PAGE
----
Island County planners look to streamline shoreline permit process

Getting a permit to develop on the shoreline may become easier and quicker.

Island County Community Development staff are looking at streamlining the process and sought consent from the commissioners on Wednesday to offer applicants a “door 2” — basically a shortcut — to some of the more strenuous requirements.

Currently, shoreline permits require studies under the shoreline master program in addition to different studies under Federal Emergency Management Agency (FEMA) regulations. The proposed shortcut would allow applicants to use one standardized programmatic biological assessment. The approach would potentially reduce the cost and application preparation time for applicants, improve certainty in the review process and reduce application review time, according to Hiller West, director of the community development department.

One goal is to minimize the need for a parcel-by-parcel individual biological assessment. For an individual proposing to develop in a floodplain, completing this type of assessment can cost several thousand dollars and take weeks to prepare, West said.

With the new approach, the county would use existing regulations on critical areas, floodplain development and shoreline development to assess permits.

FEMA would need to sign off on the proposed change. The planning department is in the process of meeting with the federal agency, along with the Department of Ecology, Washington State Department of Fish and Wildlife and other agencies to determine what data is needed to secure the OK. Once a scope of work is determined, West said he will go back to the commissioners to seek their approval for creating the programmatic approach.

The commissioners gave the planning department the green light to keep researching, but Island County Commissioner Jill Johnson, chairwoman of the board, voiced reservations. She described her stance as a “non-no,” until she has more information.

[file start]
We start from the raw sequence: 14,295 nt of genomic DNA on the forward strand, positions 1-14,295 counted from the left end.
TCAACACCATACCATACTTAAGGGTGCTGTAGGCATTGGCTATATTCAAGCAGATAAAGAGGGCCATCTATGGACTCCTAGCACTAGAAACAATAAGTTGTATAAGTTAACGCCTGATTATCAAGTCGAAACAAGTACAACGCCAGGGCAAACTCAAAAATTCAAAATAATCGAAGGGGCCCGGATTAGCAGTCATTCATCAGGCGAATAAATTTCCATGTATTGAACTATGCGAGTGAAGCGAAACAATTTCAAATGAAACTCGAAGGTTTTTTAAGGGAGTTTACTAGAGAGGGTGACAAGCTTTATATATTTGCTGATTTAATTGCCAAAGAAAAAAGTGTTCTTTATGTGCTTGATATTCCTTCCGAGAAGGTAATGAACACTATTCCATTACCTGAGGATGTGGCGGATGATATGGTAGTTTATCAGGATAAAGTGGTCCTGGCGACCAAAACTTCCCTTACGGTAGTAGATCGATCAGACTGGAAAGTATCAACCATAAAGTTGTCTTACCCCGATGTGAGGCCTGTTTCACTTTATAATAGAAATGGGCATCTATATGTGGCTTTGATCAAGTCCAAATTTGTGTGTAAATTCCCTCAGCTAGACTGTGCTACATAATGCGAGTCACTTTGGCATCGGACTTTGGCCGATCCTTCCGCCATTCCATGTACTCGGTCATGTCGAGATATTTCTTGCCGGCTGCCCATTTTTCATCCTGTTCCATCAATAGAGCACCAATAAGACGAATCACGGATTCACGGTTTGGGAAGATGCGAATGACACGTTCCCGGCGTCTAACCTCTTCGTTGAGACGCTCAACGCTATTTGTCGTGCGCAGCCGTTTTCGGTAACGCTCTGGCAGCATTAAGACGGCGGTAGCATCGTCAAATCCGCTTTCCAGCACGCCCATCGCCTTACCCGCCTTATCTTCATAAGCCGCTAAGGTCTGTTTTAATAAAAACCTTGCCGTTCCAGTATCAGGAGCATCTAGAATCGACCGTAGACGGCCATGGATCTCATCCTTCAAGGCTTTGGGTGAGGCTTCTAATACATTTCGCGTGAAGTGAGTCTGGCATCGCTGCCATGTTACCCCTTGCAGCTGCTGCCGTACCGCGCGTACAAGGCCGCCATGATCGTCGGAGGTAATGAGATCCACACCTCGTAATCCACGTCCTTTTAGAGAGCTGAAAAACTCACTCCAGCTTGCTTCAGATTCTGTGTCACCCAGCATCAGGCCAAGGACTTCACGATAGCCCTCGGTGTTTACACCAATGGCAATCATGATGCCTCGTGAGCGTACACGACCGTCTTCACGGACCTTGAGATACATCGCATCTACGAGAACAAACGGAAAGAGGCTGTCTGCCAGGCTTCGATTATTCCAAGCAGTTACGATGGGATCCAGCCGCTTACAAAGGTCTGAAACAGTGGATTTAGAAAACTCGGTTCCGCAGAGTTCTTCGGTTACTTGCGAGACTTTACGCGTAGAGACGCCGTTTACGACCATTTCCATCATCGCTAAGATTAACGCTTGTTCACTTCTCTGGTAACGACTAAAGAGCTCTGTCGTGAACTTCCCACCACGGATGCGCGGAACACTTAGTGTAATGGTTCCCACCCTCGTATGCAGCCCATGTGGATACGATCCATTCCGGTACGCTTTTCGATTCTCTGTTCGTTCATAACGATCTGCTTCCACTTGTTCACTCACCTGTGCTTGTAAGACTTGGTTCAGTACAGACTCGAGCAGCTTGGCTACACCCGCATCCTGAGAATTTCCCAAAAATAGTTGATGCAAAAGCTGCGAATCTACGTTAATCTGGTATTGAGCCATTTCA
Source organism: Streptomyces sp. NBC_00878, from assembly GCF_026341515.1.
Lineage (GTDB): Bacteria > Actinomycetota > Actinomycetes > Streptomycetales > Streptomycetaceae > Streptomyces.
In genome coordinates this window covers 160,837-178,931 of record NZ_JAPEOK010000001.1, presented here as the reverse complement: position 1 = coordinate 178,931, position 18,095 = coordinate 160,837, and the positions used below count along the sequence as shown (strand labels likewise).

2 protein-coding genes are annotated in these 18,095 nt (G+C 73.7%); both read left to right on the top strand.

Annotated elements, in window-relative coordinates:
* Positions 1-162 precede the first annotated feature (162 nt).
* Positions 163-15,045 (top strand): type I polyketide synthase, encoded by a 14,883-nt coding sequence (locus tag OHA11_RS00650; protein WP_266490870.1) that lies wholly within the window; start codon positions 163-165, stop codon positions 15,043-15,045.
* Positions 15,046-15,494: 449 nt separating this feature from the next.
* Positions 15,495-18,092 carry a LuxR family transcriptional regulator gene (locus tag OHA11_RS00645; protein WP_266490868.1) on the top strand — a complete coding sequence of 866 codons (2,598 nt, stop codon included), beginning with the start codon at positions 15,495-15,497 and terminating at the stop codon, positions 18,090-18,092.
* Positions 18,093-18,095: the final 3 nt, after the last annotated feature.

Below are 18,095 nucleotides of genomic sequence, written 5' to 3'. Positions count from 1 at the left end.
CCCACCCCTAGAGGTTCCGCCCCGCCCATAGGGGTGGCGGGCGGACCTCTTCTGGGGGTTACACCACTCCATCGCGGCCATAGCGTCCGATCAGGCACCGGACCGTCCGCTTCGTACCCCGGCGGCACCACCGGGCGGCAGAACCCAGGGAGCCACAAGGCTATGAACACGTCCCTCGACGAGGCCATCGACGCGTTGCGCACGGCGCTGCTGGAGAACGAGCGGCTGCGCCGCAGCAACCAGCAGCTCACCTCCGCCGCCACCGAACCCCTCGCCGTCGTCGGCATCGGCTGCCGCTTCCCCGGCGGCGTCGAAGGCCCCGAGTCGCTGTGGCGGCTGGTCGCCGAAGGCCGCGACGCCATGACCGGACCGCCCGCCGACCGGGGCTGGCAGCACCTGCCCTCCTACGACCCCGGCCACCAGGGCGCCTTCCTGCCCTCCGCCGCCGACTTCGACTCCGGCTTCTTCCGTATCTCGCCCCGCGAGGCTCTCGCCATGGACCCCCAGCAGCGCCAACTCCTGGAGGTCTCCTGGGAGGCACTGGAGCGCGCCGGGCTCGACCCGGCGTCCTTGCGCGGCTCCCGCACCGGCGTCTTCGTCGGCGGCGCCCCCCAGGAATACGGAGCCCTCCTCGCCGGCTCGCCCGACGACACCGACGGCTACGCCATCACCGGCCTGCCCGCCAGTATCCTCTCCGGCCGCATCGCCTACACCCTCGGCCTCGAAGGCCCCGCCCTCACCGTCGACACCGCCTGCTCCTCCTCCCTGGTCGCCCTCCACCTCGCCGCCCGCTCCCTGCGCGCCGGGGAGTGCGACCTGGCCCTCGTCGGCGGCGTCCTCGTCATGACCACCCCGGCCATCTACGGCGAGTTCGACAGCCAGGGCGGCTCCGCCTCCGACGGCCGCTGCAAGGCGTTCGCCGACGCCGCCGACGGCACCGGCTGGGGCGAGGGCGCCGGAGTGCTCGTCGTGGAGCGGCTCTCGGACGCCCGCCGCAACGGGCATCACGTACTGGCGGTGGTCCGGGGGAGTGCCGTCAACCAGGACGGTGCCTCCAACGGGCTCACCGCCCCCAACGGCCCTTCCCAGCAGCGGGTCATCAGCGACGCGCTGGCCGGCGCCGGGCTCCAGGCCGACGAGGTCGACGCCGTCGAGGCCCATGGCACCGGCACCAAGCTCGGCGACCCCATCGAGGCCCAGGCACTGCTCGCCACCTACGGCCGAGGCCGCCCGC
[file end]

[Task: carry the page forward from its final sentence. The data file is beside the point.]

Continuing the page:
More in News

Community weaves together fundraiser after fiber theft

In late February, Lydia Christiansen and her husband Alan woke up to… Continue reading

Navy extends comment period on special ops training

The area where the Navy conducts special operations training may be expanded… Continue reading

Port gets $500k for parking lot in Mukilteo

Curt Gordon’s decade-long mission to build a parking lot is finally getting… Continue reading

Goat University not kidding around

Covering goats from head to tail

Ignacio Rivera appears in Island County Superior Court.
Man accused of biting off part of victim’s ear

A South Whidbey love triangle led to “a brutal beating” in which… Continue reading

Staff from Island County Human Services gave a presentation on housing issues and homelessness in the county to the Planning Commission Monday. The department has been able to help over 400 households with its Housing Support Center since it opened in August 2016, but there are still more than 400 households waiting for assistance, largely due to the lack of affordable housing. Photo by Laura Guido/Whidbey News Group
Point in Time count shows 170 without permanent housing

Over 170 people were counted as either unsheltered or in temporary housing… Continue reading

WhidbeyHealth seeking $20 million loan

Public meeting set for March 21

Many incumbents seeking re-election

It’s a big election year for Island County with many county positions… Continue reading

Lummi demand release of captive orca

‘She must be reunited with her family’

Most Read